“I don’t pester him.”

She stood up and untied her hair out of its knot, shaking her head like a horse, then combed her hair back with her fingers; a good smell came out of it. She took a deep breath and sighed. “Time to go, sport.” From above she combed his hair as she had her own; her fingernails tickled his scalp in a way that almost gave him the creeps. “With that shirt on, they’ll think you’re just some child prodigy going to summer school.”

“No they won’t,” Lemuel said, smiling at his empty bowl.

They parted as usual in front of Memorial Union; she kissed him and said she’d meet him there at one-thirty.

“And then we’ll find out what time the plane is?”

“Yes. Don’t forget what I told you about the movie theater man.”

“It doesn’t even open until two,” Lemuel said, watching a particularly large black ant make its way along the sidewalk. Ants had six legs; even the biggest ones did not bother him.

“All right. You can always watch TV in the big lounge, you know.”

“Okay, okay.” But watching TV all day was dumb—the games didn’t make any sense, really, and it was dull to look at people droning on about their problems with organ music playing.

“I have to get going, Lemmy, do you have your money for lunch?”


“Okay, sweetie.” She gave him a look that made him self-conscious, like she was checking to see if he was all there. “Stay out of trouble.”

She walked fast despite the heavy satchel of books in her left hand; Lemuel knew that if he was with her she’d have to slow down for him. From somewhere a church bell started ringing the hour. She would be late—was it his fault? He stopped watching her and pushed open the glass door into the cool of the Union, relieved. It was his favorite place, a hotel-sized world where no one kept track of him, not even the people who talked to him, like the woman at the candy stand, and the projectionist, and the students who set up the lights in the theater, who had let him crawl around with them above the ceiling, where you could look down through square holes and get dizzy counting the rows of seats below. The projectionist was his favorite, because he asked Lemuel to flip a switch now and then, or hand over an empty reel; unless Lemuel asked how something worked, he didn’t talk much, didn’t try to explain everything they way adults usually did. Sharing the booth with him seemed formal, like going to work, except that Lemuel could leave whenever he felt like it. The last thing he wanted was his mother going around making people think he was a pest. But once his father showed up she would stop worrying about things like that.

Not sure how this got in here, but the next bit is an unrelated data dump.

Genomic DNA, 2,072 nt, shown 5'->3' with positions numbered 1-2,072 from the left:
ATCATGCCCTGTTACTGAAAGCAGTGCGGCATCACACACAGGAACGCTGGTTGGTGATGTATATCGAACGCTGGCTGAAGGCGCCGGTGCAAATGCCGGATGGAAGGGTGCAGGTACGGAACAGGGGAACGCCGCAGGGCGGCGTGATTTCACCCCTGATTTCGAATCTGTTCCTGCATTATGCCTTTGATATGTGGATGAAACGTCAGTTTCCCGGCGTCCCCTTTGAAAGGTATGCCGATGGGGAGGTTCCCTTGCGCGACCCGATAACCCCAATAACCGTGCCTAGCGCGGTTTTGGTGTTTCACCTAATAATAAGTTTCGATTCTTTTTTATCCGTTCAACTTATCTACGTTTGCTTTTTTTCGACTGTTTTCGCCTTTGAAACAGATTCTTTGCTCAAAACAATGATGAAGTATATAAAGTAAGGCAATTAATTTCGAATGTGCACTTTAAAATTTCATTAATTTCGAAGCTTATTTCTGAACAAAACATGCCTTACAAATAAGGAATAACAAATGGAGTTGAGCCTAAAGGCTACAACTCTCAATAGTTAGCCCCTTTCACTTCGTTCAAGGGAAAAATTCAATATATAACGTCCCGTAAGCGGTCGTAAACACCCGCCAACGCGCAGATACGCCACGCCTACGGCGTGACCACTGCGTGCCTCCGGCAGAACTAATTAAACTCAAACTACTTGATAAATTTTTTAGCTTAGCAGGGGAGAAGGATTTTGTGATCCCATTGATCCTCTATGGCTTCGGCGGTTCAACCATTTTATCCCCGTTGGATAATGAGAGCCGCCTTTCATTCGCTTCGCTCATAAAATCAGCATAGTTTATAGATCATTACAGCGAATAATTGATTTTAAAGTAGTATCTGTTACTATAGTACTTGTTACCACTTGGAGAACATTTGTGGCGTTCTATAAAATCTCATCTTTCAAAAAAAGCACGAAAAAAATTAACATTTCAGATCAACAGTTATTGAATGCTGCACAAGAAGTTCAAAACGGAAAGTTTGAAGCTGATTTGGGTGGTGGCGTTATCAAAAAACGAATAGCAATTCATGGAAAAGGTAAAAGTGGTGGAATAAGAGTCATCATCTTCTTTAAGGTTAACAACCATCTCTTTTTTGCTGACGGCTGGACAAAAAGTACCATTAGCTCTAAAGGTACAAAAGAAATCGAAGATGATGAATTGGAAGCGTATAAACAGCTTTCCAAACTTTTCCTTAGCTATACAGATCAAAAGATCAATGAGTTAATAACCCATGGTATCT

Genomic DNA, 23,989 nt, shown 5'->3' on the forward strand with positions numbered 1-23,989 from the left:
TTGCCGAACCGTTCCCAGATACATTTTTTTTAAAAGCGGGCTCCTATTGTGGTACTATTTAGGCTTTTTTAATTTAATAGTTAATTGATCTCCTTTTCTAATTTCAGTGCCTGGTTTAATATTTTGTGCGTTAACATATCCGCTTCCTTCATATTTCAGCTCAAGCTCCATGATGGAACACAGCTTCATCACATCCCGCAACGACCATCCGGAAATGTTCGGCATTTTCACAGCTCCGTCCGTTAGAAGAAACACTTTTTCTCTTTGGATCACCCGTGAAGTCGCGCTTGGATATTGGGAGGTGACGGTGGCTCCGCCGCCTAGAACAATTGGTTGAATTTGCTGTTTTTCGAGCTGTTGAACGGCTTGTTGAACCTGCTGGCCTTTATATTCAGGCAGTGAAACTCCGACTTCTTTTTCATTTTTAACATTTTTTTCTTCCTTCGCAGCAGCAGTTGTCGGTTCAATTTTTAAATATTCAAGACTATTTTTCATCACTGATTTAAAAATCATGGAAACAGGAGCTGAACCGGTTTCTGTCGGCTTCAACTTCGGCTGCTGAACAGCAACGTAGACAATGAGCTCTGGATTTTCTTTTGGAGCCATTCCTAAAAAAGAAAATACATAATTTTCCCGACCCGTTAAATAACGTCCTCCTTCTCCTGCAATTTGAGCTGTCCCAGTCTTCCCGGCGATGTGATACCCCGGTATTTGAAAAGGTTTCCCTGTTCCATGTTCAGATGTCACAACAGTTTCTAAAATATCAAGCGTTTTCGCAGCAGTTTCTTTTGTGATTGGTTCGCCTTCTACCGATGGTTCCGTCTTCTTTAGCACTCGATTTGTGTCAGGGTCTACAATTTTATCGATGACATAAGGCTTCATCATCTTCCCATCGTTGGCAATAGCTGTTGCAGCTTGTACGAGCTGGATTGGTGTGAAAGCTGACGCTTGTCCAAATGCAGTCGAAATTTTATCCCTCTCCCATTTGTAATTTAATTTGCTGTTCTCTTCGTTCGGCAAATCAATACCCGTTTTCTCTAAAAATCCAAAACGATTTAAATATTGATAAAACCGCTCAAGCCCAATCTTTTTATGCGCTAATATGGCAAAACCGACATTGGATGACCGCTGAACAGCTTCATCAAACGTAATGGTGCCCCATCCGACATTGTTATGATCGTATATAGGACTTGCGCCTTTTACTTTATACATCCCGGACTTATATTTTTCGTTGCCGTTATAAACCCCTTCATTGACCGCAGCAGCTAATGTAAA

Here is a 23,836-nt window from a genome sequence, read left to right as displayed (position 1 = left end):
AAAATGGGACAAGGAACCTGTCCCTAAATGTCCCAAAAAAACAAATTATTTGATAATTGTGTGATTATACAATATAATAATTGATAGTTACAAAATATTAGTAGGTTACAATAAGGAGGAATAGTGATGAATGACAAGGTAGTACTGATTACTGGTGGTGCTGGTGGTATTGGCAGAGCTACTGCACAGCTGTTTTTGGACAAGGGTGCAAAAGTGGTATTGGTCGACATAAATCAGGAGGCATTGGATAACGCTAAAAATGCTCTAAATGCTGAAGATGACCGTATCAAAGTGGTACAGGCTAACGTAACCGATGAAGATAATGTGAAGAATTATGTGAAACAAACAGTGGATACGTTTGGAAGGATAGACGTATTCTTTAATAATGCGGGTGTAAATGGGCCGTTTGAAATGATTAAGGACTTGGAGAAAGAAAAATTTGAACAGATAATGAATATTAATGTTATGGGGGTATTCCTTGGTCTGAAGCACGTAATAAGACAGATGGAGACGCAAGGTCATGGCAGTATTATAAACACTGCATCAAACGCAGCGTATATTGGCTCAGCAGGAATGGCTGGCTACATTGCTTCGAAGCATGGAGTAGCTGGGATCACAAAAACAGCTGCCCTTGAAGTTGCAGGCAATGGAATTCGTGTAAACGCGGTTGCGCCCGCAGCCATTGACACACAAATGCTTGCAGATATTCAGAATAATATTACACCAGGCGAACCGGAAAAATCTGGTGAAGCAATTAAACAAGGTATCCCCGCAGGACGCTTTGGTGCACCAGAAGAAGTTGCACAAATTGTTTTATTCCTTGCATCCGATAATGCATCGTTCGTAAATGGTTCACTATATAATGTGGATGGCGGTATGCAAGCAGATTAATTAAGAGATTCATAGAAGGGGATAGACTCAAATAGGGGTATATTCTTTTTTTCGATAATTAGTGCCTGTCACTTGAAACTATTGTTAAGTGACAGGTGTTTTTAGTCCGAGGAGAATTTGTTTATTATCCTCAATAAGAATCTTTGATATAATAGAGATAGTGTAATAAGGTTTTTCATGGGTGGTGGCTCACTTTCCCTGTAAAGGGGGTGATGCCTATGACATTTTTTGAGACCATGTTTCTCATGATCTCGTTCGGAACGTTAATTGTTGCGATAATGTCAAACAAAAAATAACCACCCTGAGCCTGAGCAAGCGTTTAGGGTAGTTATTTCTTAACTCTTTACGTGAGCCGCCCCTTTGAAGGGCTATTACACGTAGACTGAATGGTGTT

He headed first for the theater because he knew they’d be rehearsing there, as they did every morning. They always complained about having to get up so early, but they always showed up. Lemuel knew most of their faces by now, and even some of their names. They didn’t let on that they noticed him, and maybe they didn’t see him at all. He wished somebody could know how much he remembered and hire him to be a detective or work for the CIA.

Even outside the heavy doors of the theater he could hear shouted commands and stamping feet; he pulled a door open with a hard tug and slipped in, making sure to close it quietly behind him. On the dusty stage a line of women flung their arms and legs about in sweatclothes and shiny shoes, and another one was yelling at them while they danced.

“I get no KICK in a plane, flying too HIGH with some GUY in the SKY is—people—hold it—people. You’re coming in too soon because you’re not counting. It’s ONE I get no KICK two three four, do you get it, there’s a downbeat before you come in, okay?”

The rest of the women mopped sweat off their foreheads, nodded, muttered, moved their hands and feet. On their behalf Lemuel resented the way she yelled at them.

“Okay? Can we take it from the top?”

In a clump they moved to a different spot onstage and grouped themselves in poses. Someone made a remark Lemuel couldn’t hear and another dancer giggled.

“Okay? Ready. AND a ONE—” But they couldn’t get going, two of them bumped together at the first movement.

“What’s the matter, people? We can’t take all day on this.”

“How about if we use the music?” said the one who had giggled—he thought her name was Sue. Was she getting mad? Lemuel thought probably she was. If there was going to be an argument he hoped Sue would win. For a second no one moved or said anything; then the woman in charge walked over to a record player on the corner of the stage—slowly, like no one was watching her—and while she walked Lemuel’s stomach felt tight. She picked up the arm of the machine.

“Ready,” she said in a monotone. The dancers resumed their positions.